In attendance: Tim Brandon, Eric Hettinger, Brian O’Neel, Evan Waymire
We got a bit of work done at the meeting. Eric brought over the low-pressure plumbing for the nitrogen purge system. We adapted the Spartan Scientific solenoid with the right fittings and hoses to connect it to the nitrogen regulator. We did a switching test at 80psi. It worked great except we realized our solenoid switching diagram was backwards. The nitrogen should go from the regulator into port#1 on the Spartan solenoid, not port#2 like the diagram says. This caused venting to the atmosphere.
The preliminary nozzle design is done. We now have a ballpark estimate of what our nozzle throat and expansion ratio should be. We cut the graphite stock to machine two additional nozzles so that we will have three to try at the first static fire. We will start with a diameter 0.200” over the design target and step down to the correct throat diameter in successive tests. This will be to hopefully insure we wont blow the combustion chamber due to a miscalculation.
We also modified the Tescom high-pressure regulator with the appropriate fittings to adapt it to the oxygen tank. We tried it out on the small welding oxygen tank and all the fittings worked fine except there was a small amount of oxygen being vented from the regulator itself. We are not sure why this is and are going to contact the supplier to see what they have to say.
Discussion centered on injector design and metering orifice.
Since we are using gaseous oxygen in the prototype hybrid, atomization via the injector is not an issue. Our only concern (warranted or not, we don’t know) is the possibility of the incoming oxygen stream having sufficient velocity and focus that a percentage of the gas may pass too quickly through, and out, of the combustion chamber without reacting with the paraffin. We need an injector that will diffuse the oxygen inside the chamber yet not introduce a large pressure drop at the end of the oxygen feed system. We have decided to investigate two potential solutions. 1) A pintle injector used in the oil furnace industry 2) A flat plate impinging scheme we can build ourselves. We will most likely try both to check their performance.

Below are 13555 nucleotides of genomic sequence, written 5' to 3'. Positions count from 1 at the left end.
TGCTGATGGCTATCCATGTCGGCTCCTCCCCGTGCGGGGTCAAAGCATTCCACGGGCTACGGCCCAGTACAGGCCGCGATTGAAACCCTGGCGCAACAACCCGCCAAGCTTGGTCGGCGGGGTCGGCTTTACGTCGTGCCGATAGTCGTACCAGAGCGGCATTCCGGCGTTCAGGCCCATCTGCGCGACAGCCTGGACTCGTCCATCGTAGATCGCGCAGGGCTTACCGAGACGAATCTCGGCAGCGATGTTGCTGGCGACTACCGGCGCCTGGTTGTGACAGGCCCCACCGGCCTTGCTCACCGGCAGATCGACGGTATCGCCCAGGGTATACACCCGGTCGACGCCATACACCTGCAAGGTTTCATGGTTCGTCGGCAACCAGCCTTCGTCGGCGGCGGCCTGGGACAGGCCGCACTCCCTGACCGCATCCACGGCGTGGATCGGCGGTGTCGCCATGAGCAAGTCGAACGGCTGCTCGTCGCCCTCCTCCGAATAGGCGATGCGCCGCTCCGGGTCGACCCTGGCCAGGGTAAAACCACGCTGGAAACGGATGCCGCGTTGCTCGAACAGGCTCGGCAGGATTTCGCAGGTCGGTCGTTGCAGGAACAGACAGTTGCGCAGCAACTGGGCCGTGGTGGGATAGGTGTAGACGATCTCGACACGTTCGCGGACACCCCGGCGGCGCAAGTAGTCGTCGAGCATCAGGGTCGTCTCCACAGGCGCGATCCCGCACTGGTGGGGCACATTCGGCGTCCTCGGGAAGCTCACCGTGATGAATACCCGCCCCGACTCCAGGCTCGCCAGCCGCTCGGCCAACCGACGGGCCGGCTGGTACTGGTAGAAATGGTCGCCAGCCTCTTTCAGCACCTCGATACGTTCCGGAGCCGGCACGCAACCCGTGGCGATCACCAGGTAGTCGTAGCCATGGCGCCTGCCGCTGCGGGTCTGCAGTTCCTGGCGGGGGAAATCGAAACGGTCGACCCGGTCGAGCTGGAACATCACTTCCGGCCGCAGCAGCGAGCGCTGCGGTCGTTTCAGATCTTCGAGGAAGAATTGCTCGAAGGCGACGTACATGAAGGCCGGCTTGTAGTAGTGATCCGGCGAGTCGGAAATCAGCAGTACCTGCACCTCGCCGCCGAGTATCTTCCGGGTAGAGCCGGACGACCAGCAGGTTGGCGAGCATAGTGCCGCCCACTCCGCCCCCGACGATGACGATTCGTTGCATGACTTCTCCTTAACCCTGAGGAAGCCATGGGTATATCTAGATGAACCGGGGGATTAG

The metering orifice still has not got much attention. We hope to make some progress by next meeting. The situation requires some research on our part. And it’s still not quite certain how we are going to gauge our oxygen flow rate. We can calculate it directly from the pressure drop across the orifice but it is not certain what the inlet of the pressure to the orifice will be since we maybe running through some restrictions up stream (i.e. Solenoid, check valves, small diameter braided hose) and we are not sure what the pressure needs to be on the downstream side of the metering orifice to allow for a possible pressure drop across an inject to end up with a final chamber pressure of 500psi. None of this is too hard we just need to spend the time doing the analysis and in the end it may be that we need to put a couple of pressure transducers in the system to make sure our calculations are correct.
One big issue that came up is that our oxygen solenoid may not work. It is rated at 150 psi. We were assuming that it would function given a 500 psi chamber pressure vs. a maximum 650 psi oxygen regulator output. This may still be true, we have not tested it, but we had not thought it through very well :) If oxygen inlet to the solenoid is at 650 psig then before we ignite the motor the chamber pressure will be 0 psig. It will most likely not open at that pressure differene. We don’t even know if the solenoid physically can handle that sort of pressure difference. We have decided to look for either a higher pressure solenoid or a way of automatically turning a manual valve.
Besides the small complications things are looking good. We are still targeting a late December static fire date. But there is still much to do. This includes:
To Do List:
- Metering orifice design and fabrication
- Injector fabrication
- Bolt and weld analysis
- Plumbing connections
- Static test stand fabrication
- Combustion chamber flange welding
Continue investigating metering orifice and doing calculations
- Talk to contacts about doing TIG welding of flanges till we get more practice
Talk to dealer about pintle orifice
Research servos to turn manual oxygen valve and high-pressure solenoids
Finish machining the 3 nozzles
- Acquire fuel grain initiator rings
Make replacement flange for injector side of combustion chamber this time putting the o-ring groove in the right place :)
Continue with orifice research
Continue with bolted and welded connection analysis
Continue with static test stand fabrication
The next hybrid meeting will be in 2 weeks.